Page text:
A Struggle From the Beginning

The people, frightened, flee to the shores of the Red Sea, where God miraculously parts the waters, and they walk free to the other side, only to see their pursuers drowned in the Sea. The people sing and dance in their joy at this hard-won freedom, and begin the long, hard walk home, complaining from step one about the lack of food and water. They are attacked by Amalek, who will become the quintessential enemy, but thanks to Moses, Aaron, and Hur, they prevail, and journey on.

The joy of liberation is palpable here; we can almost hear their voices singing, see them dancing a wild ecstatic dance. The people of Israel is born here, brought through the birth canal of the parted sea, born in joy and singing. But war is born here, too, inextricably intertwined with our people’s birth; the pursuing Egyptians and the attacking Amalekites are as much a part of this birth as are Moses’s song and Miriam’s dance.

From the beginning of our life as a people, in part rooted in this Torah reading, we have understood that "they tried–are trying, will try–to kill us" and that it is our job, among many, to try to win. Later history will show that we often don’t win, and we become not dancing victors, but frequent victims, taking on that identity as strongly as–if not more strongly than–that of victor.

God’s Role in Battle

But we live in complex times, and these well-worn identities no longer suffice. Jews in America and Israel are no longer simple victims, notwithstanding the violence in Israel and the evidence of anti-Semitism in America and elsewhere. And the victor’s role comes at a high price. We need new images and new visions to guide us. A new look at where it all started will enable us to expand see new possibilities and have new hope.

A core question emerging from this week’s Torah reading is that of God’s role: Does God want the people to be warriors, and to be the Warrior among them, to always lead them to victory in battle, as the Song of Deborah in this week’s Haftarah (prophetic reading) would have it?

In Exodus 14:14, Moses tells the frightened people gathered at the shore of the sea, "YHVH will battle for you; [you] hold your peace." But what if we read it differently? The word for "[he] will battle" is yilcham in which we can see the letters of the word lechem–bread. One Hasidic commentary anthologized in the compilation Itturey Torah notes that "this God who battles is [also] the One who gives bread to all people."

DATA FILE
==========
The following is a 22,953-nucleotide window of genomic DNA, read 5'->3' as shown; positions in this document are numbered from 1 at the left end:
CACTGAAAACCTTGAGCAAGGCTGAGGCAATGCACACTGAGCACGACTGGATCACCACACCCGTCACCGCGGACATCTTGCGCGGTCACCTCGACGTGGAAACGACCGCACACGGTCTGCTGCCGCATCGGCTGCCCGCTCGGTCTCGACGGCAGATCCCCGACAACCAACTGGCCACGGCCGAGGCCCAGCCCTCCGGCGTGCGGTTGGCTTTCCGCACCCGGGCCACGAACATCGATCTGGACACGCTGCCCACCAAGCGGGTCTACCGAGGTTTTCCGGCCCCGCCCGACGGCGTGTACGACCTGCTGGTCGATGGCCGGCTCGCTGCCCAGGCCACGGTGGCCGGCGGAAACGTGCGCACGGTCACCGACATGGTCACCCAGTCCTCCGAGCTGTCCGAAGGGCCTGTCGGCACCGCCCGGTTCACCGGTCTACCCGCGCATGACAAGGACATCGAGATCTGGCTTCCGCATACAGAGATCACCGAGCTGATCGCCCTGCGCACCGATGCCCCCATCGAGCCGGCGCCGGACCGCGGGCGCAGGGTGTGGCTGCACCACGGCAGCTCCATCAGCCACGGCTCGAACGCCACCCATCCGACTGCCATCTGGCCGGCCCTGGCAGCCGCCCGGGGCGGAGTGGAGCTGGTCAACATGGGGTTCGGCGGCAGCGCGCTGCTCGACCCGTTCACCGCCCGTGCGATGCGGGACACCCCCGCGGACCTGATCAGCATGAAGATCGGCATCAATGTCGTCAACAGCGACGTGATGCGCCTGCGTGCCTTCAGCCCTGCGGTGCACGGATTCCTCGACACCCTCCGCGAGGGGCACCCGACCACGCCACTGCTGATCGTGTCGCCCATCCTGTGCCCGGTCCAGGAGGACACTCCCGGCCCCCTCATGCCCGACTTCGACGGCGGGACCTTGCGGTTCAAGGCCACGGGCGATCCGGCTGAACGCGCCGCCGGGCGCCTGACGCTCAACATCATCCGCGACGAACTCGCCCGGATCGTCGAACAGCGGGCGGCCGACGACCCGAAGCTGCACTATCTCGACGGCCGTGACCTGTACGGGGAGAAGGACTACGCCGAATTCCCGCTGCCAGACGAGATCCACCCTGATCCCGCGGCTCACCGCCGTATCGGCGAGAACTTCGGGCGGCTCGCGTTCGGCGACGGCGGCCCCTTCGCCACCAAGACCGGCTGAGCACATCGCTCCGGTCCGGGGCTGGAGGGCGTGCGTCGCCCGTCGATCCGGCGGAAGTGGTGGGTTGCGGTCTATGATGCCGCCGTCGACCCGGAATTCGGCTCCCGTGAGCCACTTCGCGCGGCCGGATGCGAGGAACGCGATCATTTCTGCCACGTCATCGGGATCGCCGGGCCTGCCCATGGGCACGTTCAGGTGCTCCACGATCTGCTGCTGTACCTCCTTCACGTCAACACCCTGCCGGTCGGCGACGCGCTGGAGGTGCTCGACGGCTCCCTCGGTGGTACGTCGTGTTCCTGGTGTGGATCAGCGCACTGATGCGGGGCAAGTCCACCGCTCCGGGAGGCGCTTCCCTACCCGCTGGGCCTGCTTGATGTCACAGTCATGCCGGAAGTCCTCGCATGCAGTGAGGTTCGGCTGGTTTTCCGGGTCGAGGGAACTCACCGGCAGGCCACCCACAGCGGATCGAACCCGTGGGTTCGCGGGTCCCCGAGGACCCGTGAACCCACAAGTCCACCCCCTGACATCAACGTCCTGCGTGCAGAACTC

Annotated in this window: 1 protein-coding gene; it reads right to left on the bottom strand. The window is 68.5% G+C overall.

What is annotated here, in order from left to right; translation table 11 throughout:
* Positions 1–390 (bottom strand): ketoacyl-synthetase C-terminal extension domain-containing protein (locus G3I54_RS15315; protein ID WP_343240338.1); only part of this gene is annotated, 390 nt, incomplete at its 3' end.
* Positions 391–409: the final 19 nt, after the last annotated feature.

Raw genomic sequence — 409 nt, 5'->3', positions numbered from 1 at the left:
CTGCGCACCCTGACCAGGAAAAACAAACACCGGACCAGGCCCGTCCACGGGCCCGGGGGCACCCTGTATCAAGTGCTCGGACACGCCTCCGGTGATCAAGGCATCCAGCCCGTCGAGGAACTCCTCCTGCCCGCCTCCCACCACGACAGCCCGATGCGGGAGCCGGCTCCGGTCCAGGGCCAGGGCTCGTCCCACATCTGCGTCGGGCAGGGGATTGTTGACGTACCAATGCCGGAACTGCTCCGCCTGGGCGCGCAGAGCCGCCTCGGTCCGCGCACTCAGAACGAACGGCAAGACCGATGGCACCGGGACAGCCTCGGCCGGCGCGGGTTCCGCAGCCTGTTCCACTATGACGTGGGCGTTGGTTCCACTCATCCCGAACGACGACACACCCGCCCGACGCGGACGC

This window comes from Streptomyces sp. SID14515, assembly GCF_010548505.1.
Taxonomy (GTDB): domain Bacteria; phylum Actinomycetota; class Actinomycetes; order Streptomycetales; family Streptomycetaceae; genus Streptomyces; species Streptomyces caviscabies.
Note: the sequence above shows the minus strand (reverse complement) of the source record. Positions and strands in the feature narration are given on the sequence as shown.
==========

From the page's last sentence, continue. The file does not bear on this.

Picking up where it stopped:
Further, the word for "[you] hold your peace" builds on a root that can also mean "to plow" (as it does in Job 4:8, for instance). Together, these interpretations open the way to a radically different understanding.

Looking Towards A New Future

Rather than "God will battle for you; you keep silent," we can read the words of Moses this way: "God will give you bread; you will do the plowing." Only a short while later, God does give the people food, in the form of manna, and we might imagine that this represents for them the fulfillment of this earlier promise.

What a different vision of the future that promise presents! The violence of liberation may still be a necessity, but the future is no longer envisioned as one continuous battle, with the people of Israel as either triumphalist victors or ever-attacked victims. This reading allows us to look, with Moses and Miriam, into a future of tilling the soil, reaping the harvest, planting season after season.

A Partnership Between God and People

In this vision, Sukkot, or HeHag, "the festival"–one of its other names in our tradition–shares center stage, celebrating as it does a successful harvest and the ingathering of the people. Passover celebrates liberation, but liberation for a peaceful purpose. And God, the great Warrior, is also the ample Nurturer, Provider of food, Partner to the human plower.

This vision of a free people tilling the soil in its land was a mainstay of early Zionism. Together with a re-reading of our people’s beginnings as a nation, this combined vision could re-emerge as the underpinning of a new Israeli future. This future, while it is not likely to include many literal plows, is not one in which every action must be weighed on the victor/victim scale.

Rather, it is a future seen through the eyes of the Nurturing, Providing God, who provides food for all who live on the land and engage as partners in this process: "God will give you bread; you do the plowing." This is the vision of the prophet Isaiah, who spoke to us with these well-known words: "You shall beat your swords into plowshares, and your spears into pruning hooks." Perhaps Isaiah’s vision begins as the people Israel begins, crossing the Red Sea into a new freedom.